Links: The Contemporary Church (Since 1800)

Declaration of the Rights of Man and of the Citizen — We’re actually starting a shade before 1800, because the American and French Revolutions are considered by many to be the beginning of the contemporary world as we know it.  Most Americans are familiar with the Declaration of Independence, but not as many know its “sister document” from France.  It is a part of the development of our modern attitudes toward freedom and personal autonomy, which have impacted Christianity in HUGE ways.  (By the way, if you need a link to the Bill of Rights, click this link.

The Concordat of 1801 — At the beginning of the 19th century, Napoleon worked out an agreement with the Roman Catholic Church to preserve the latter’s existence in France.  This is the text of the agreement, called the “Concordat of 1801.”  Notice that the “First Consul” (i.e., Napoleon) gets to select the bishops and archbishops, both in the present and in the future, that the bishops take an oath of allegiance before him, and that they must pray for the consuls at the end of their daily prayers.  Another chapter in the enduring conflicts between secular powers and spiritual powers…

The Syllabus of Errors — An important part of modern European history is the Roman Catholic Church’s reluctance to join it, instead favoring its medieval mentality all the way into the 20th century.  One of the classic expressions of this mentality is Pope Pius IX’s Syllabus of Errors (1864), which you can read at this link.  Note: these are modern ideas and attitudes that the church repudiated.  (Don’t be alarmed by the size of the page — the bottom 2/3-3/4 of it is devoted to user comments.)

The Declaration of Papal Infallibility — That medieval mentality was reinforced perhaps most strongly at the “First Vatican Council” of 1870, with its famous declaration of papal infallibility.  This page contains several documents from the council, and the declaration is the last one on the page.  Notice that there is a good deal of prologue — statements from Scripture and church councils, before the clear doctrine promulgated at the end.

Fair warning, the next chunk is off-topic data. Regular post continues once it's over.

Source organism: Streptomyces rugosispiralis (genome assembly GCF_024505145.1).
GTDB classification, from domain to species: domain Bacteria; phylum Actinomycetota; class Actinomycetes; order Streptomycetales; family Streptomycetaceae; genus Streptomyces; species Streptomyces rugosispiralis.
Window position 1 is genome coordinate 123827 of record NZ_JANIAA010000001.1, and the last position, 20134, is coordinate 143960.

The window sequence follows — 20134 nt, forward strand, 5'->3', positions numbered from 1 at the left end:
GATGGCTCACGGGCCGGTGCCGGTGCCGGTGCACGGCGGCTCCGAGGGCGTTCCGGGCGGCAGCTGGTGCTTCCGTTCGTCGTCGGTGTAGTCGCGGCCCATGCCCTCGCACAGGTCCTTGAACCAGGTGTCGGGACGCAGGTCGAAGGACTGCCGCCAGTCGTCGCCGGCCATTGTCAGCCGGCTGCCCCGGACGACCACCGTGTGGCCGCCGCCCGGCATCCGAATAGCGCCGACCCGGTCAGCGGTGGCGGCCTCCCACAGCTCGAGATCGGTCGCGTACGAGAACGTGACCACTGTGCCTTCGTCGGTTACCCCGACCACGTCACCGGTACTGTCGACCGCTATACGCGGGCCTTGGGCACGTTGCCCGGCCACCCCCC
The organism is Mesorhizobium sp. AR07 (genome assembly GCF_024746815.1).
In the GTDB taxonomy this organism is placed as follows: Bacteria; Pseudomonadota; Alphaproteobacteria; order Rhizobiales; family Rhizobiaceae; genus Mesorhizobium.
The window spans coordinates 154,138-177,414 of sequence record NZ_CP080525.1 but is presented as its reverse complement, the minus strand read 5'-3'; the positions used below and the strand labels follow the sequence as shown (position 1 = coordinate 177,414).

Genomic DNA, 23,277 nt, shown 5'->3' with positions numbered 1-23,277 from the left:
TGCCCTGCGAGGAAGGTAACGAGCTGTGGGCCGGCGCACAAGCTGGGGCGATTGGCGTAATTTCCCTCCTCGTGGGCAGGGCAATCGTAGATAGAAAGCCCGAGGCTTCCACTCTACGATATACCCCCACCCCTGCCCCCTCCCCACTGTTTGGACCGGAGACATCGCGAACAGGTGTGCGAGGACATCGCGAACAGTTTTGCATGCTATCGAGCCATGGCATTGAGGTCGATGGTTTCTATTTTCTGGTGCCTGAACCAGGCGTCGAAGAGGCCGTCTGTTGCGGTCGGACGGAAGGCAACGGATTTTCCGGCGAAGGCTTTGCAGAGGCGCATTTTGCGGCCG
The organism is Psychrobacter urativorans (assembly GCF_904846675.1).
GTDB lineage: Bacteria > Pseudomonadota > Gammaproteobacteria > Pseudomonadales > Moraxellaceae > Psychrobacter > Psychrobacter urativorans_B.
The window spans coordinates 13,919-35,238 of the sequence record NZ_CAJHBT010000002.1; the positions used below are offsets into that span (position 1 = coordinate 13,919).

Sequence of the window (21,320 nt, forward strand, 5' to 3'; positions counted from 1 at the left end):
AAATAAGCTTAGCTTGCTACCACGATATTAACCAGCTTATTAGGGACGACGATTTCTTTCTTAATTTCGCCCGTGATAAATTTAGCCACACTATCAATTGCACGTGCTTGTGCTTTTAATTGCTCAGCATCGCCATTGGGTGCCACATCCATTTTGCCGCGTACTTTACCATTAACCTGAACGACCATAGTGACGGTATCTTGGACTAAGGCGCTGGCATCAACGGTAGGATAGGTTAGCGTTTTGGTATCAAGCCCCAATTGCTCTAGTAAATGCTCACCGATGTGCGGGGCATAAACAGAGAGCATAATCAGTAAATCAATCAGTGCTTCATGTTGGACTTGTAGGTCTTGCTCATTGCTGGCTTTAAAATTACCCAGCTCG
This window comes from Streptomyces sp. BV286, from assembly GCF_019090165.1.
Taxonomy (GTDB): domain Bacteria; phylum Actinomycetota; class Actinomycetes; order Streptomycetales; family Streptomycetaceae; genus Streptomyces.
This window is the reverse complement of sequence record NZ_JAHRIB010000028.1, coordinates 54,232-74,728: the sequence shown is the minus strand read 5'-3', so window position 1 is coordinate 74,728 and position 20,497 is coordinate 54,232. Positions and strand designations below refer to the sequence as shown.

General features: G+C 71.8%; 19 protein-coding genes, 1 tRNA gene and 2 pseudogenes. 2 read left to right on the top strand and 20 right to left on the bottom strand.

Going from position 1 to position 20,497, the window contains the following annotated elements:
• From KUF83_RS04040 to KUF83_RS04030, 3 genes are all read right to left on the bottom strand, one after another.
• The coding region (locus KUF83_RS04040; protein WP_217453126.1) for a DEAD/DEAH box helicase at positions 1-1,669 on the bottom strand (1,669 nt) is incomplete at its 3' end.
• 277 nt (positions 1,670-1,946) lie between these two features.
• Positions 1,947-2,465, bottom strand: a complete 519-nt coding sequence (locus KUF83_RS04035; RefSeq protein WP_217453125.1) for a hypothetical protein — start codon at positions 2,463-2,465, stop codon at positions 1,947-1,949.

William Wilberforce Before Parliament — Another important aspect of modern history is the abolition of slavery in many, many countries, a movement which really gained steam in the English-speaking world just before 1800, with the work of William Wilberforce, a devout Christian.  Here are two accounts of his first speech on the topic before Parliament, which you may find interesting.

More on the Abolition of Slavery in England — The story of slavery’s abolition is one that is inspiring to many people (Christian and non-), but you might not know as much about it as you’d like.  Here’s a fuller discussion of the topic.  Note that there is less emphasis on the Christian connection of the abolitionists, but make sure to catch the language of progress in this description.

The “Tracts for the Times” — Another important development in 19th-century Christianity in England was the so-called “Tractarian” movement, or “Oxford Movement.”  That group of Anglicans found themselves increasingly drawn to the early church as a way of revitalizing the Christianity of their day.  This link is to one of their “tracts” (or “treatises”), and you can see the appeal that the author makes to the early church there.  Later on, the group really got into hot water with its last, 90th tract.  If you are curious about that text, you can find it at this link.  It’s quite long, but if you scroll all the way down to the bottom, you can get a sense of what caused such protest.

William Carey’s Wikipedia Page — One of the important figures in the missions movements of the modern church is William Carey, the great Baptist missionary to India.  His Wikipedia page does a good job of telling his story, if you don’t know it, and there are also links to pages for a number of other people and organizations associated with him, including Andrew Fuller, the Baptist Missionary Society, William Ward, and Joshua Marshman.

William Carey’s Enquiry — Here you have the text of Carey’s An Enquiry into the Obligation of Christians…, a hugely important text for the history of missions in terms of its author’s desire to motivate everyday Christians to participate in and contribute to mission work.  Pay attention not only to the contents of his text, but also to the persuasive tactics he uses to incite his readers to action.